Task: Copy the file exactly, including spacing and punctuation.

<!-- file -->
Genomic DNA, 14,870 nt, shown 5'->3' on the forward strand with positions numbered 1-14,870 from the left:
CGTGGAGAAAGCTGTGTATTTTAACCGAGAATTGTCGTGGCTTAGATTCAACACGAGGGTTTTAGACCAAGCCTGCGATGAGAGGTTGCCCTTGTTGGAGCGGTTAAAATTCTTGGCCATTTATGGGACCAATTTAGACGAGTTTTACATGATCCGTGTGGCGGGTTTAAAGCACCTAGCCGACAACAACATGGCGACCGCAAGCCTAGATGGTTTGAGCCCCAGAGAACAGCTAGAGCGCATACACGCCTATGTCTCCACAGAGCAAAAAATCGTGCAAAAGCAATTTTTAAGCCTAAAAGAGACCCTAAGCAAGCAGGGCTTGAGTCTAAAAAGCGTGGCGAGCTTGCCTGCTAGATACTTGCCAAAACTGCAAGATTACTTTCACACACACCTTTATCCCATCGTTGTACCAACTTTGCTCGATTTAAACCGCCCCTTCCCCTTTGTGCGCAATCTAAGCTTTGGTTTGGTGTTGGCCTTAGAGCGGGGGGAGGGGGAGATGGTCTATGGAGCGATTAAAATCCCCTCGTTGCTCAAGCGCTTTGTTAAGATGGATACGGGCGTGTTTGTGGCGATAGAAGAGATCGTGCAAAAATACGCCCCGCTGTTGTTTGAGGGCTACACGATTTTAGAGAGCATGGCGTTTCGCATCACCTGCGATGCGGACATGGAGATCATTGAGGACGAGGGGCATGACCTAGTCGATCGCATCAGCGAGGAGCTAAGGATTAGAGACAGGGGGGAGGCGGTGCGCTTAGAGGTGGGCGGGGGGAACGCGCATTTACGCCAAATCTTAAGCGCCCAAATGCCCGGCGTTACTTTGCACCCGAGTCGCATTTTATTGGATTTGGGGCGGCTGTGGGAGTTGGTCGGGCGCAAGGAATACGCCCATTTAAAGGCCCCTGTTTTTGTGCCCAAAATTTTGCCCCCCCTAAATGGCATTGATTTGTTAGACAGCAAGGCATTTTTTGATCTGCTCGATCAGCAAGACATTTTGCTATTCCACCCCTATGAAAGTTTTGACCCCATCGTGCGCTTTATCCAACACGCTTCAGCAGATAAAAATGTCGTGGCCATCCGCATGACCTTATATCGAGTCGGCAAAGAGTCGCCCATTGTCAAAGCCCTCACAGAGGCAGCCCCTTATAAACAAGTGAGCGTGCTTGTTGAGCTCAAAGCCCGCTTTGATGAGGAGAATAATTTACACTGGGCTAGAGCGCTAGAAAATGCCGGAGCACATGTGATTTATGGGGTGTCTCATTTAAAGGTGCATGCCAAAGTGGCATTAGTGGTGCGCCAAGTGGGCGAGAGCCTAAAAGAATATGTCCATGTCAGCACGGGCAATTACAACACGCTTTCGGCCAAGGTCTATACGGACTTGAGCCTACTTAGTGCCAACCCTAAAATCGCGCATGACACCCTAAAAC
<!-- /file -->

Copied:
Genomic DNA, 14,870 nt, shown 5'->3' on the forward strand with positions numbered 1-14,870 from the left:
CGTGGAGAAAGCTGTGTATTTTAACCGAGAATTGTCGTGGCTTAGATTCAACACGAGGGTTTTAGACCAAGCCTGCGATGAGAGGTTGCCCTTGTTGGAGCGGTTAAAATTCTTGGCCATTTATGGGACCAATTTAGACGAGTTTTACATGATCCGTGTGGCGGGTTTAAAGCACCTAGCCGACAACAACATGGCGACCGCAAGCCTAGATGGTTTGAGCCCCAGAGAACAGCTAGAGCGCATACACGCCTATGTCTCCACAGAGCAAAAAATCGTGCAAAAGCAATTTTTAAGCCTAAAAGAGACCCTAAGCAAGCAGGGCTTGAGTCTAAAAAGCGTGGCGAGCTTGCCTGCTAGATACTTGCCAAAACTGCAAGATTACTTTCACACACACCTTTATCCCATCGTTGTACCAACTTTGCTCGATTTAAACCGCCCCTTCCCCTTTGTGCGCAATCTAAGCTTTGGTTTGGTGTTGGCCTTAGAGCGGGGGGAGGGGGAGATGGTCTATGGAGCGATTAAAATCCCCTCGTTGCTCAAGCGCTTTGTTAAGATGGATACGGGCGTGTTTGTGGCGATAGAAGAGATCGTGCAAAAATACGCCCCGCTGTTGTTTGAGGGCTACACGATTTTAGAGAGCATGGCGTTTCGCATCACCTGCGATGCGGACATGGAGATCATTGAGGACGAGGGGCATGACCTAGTCGATCGCATCAGCGAGGAGCTAAGGATTAGAGACAGGGGGGAGGCGGTGCGCTTAGAGGTGGGCGGGGGGAACGCGCATTTACGCCAAATCTTAAGCGCCCAAATGCCCGGCGTTACTTTGCACCCGAGTCGCATTTTATTGGATTTGGGGCGGCTGTGGGAGTTGGTCGGGCGCAAGGAATACGCCCATTTAAAGGCCCCTGTTTTTGTGCCCAAAATTTTGCCCCCCCTAAATGGCATTGATTTGTTAGACAGCAAGGCATTTTTTGATCTGCTCGATCAGCAAGACATTTTGCTATTCCACCCCTATGAAAGTTTTGACCCCATCGTGCGCTTTATCCAACACGCTTCAGCAGATAAAAATGTCGTGGCCATCCGCATGACCTTATATCGAGTCGGCAAAGAGTCGCCCATTGTCAAAGCCCTCACAGAGGCAGCCCCTTATAAACAAGTGAGCGTGCTTGTTGAGCTCAAAGCCCGCTTTGATGAGGAGAATAATTTACACTGGGCTAGAGCGCTAGAAAATGCCGGAGCACATGTGATTTATGGGGTGTCTCATTTAAAGGTGCATGCCAAAGTGGCATTAGTGGTGCGCCAAGTGGGCGAGAGCCTAAAAGAATATGTCCATGTCAGCACGGGCAATTACAACACGCTTTCGGCCAAGGTCTATACGGACTTGAGCCTACTTAGTGCCAACCCTAAAATCGCGCATGACACCCTAAAAC